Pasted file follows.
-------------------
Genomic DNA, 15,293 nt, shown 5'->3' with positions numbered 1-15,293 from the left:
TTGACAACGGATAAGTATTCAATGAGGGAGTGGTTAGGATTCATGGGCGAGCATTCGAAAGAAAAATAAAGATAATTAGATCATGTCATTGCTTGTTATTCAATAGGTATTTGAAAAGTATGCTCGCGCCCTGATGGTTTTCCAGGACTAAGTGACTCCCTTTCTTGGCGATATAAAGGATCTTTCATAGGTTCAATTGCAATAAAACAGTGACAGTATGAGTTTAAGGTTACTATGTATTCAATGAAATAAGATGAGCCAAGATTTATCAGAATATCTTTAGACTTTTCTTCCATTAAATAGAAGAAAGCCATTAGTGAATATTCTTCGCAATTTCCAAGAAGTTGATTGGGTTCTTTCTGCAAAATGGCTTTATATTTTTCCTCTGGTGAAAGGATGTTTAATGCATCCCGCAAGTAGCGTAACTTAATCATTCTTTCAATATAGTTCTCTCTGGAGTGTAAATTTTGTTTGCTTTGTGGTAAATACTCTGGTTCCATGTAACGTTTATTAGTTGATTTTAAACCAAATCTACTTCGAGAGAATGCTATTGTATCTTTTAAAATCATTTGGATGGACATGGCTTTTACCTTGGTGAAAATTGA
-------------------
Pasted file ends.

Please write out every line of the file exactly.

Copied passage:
Genomic DNA, 15,293 nt, shown 5'->3' with positions numbered 1-15,293 from the left:
TTGACAACGGATAAGTATTCAATGAGGGAGTGGTTAGGATTCATGGGCGAGCATTCGAAAGAAAAATAAAGATAATTAGATCATGTCATTGCTTGTTATTCAATAGGTATTTGAAAAGTATGCTCGCGCCCTGATGGTTTTCCAGGACTAAGTGACTCCCTTTCTTGGCGATATAAAGGATCTTTCATAGGTTCAATTGCAATAAAACAGTGACAGTATGAGTTTAAGGTTACTATGTATTCAATGAAATAAGATGAGCCAAGATTTATCAGAATATCTTTAGACTTTTCTTCCATTAAATAGAAGAAAGCCATTAGTGAATATTCTTCGCAATTTCCAAGAAGTTGATTGGGTTCTTTCTGCAAAATGGCTTTATATTTTTCCTCTGGTGAAAGGATGTTTAATGCATCCCGCAAGTAGCGTAACTTAATCATTCTTTCAATATAGTTCTCTCTGGAGTGTAAATTTTGTTTGCTTTGTGGTAAATACTCTGGTTCCATGTAACGTTTATTAGTTGATTTTAAACCAAATCTACTTCGAGAGAATGCTATTGTATCTTTTAAAATCATTTGGATGGACATGGCTTTTACCTTGGTGAAAATTGA